UMBC health justice research forum focuses on the value of community voices

How does unequal access to health care affect the lives and experiences of people from different communities across Baltimore and the nation? UMBC’s Public Humanities and Health Justice Research Forum addressed this question through remarks and conversations with researchers from UMBC’s College of Arts, Humanities, and Social Sciences (CAHSS), College of Engineering and Information Technology (COEIT), and College of Natural and Mathematical Sciences (CNMS), as well as Johns Hopkins University, Morgan State University, Coppin State University, and Columbia University.

The forum was the fourth in a series organized by UMBC’s Office of the Vice President for Research to bring together faculty tackling shared topics from widely diverse angles. “We established the research forum series in 2014 to provide an opportunity for scientists and scholars to collaboratively explore multiple facets of a topic central to the research and scholarship of UMBC,” says Karl Steiner, vice president for research. Previous forum focus areas include high-performance computing, climate change and the environment, and the visualization of science.

UMBC’s Dresher Center for the Humanities sponsored and helped organize the latest forum, focused on how the humanities can help address challenges related to health care access. Dresher Center Director Jessica Berman shared, “It was exciting to see how much humanistic scholarship is taking place all across campus and the potential partnerships it creates, between UMBC and other universities. This research forum helped to highlight the humanities in their capacity not only to ask good questions but also to help solve important problems such as health justice and access.”

Racism in Health Care Policy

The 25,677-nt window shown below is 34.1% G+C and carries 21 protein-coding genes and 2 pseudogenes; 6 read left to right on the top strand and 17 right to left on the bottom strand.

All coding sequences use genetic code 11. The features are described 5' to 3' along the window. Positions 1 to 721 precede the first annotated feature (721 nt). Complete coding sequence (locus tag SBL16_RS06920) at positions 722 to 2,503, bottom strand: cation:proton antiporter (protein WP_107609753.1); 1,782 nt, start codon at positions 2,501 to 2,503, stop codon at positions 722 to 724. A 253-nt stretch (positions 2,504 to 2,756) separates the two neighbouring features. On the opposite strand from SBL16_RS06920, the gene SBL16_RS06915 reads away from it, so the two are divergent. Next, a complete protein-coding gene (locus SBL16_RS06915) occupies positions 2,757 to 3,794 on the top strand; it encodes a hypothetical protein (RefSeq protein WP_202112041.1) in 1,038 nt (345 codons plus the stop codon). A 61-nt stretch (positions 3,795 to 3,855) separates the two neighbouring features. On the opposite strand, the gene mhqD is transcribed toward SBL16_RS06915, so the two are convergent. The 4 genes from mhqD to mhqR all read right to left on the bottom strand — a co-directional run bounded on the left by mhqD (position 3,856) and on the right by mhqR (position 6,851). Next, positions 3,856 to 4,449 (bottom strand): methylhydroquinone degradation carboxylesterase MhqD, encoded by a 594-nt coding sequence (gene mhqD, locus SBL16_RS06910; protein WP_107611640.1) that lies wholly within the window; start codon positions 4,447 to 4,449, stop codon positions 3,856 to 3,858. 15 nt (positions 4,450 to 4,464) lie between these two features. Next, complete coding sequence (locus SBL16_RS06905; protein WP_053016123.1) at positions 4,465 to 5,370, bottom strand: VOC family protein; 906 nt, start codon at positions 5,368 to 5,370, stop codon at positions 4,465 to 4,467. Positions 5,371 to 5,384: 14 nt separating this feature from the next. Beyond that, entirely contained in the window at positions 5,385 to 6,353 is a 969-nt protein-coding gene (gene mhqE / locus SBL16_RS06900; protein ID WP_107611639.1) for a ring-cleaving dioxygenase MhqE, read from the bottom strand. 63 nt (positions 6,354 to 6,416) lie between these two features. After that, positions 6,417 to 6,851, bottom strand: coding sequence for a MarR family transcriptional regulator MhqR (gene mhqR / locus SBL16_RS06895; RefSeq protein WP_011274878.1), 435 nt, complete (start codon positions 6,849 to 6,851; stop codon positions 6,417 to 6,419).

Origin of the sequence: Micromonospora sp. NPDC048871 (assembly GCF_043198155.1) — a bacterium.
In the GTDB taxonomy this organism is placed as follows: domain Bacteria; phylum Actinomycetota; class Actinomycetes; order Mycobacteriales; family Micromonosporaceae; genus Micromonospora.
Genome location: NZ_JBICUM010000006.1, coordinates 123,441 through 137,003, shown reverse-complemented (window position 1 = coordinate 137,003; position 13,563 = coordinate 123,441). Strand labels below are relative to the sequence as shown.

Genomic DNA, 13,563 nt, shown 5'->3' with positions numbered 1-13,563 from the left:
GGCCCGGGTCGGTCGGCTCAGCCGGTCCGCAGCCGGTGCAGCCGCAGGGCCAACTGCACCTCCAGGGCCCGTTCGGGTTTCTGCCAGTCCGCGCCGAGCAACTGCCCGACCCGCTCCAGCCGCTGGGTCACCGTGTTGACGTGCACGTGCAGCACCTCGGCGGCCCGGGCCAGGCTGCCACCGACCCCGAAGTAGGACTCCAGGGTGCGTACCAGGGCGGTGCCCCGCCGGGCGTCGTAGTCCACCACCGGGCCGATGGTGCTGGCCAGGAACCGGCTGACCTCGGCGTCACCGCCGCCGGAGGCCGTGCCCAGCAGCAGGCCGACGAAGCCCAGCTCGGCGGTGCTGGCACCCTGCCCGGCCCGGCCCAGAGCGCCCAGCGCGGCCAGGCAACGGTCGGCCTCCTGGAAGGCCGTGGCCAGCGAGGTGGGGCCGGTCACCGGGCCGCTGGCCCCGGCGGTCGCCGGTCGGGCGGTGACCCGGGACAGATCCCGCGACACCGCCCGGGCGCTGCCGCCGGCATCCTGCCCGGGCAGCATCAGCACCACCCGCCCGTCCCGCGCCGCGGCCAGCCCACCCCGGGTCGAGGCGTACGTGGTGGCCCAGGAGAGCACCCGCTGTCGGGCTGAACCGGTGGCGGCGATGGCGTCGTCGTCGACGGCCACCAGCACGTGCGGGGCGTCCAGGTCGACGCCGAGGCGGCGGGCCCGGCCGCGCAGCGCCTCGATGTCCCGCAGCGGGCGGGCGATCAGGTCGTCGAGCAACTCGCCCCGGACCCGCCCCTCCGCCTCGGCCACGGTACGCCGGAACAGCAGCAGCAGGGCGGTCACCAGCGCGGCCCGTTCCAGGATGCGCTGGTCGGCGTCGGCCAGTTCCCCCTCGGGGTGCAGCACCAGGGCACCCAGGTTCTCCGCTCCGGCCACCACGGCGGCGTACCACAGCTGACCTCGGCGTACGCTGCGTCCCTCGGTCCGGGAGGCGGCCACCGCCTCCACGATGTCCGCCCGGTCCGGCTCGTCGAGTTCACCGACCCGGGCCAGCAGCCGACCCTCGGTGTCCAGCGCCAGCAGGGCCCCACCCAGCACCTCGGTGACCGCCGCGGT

Keynote speaker Graham Mooney, professor in the Institute of the History of Medicine at Johns Hopkins University, presented his research on the Baltimore Medical Care Plan of 1948. “By using the history of medicine and public policy we can better understand how the process of racism and segregation have interacted to prevent black residents’ access to quality medical care in Baltimore,” explained Mooney.

Presenter Graham Mooney stands behind a podium. Presentation slide visible on left side of image.
Graham Mooney, professor in the Institute of the History of Medicine at Johns Hopkins University

The topic led to an interactive conversation about the negative impact the 1948 plan had on the quality of life of Baltimore’s black community and how it served as a model for similar approaches in other states, and later for Medicare and Medicaid. During the discussion, Shawn Bediako, associate professor of psychology, argued that analyses of health care access across U.S. history should also include how black communities have responded to inequities. He mentioned, as examples, the establishment of the National Negro Health Movement and Office of Negro Health Work.

Shawn Bediako, associate professor of psychology

Listening to Communities

Valuing community voices was a key theme in the two interdisciplinary panel discussions that followed. These discussions revealed how key humanities methods, such as attending to history, paying attention to narrativeincluding who gets to speak and whenand thinking critically about how we understand and value specific human experiences can be crucial to addressing issues important to contemporary public life.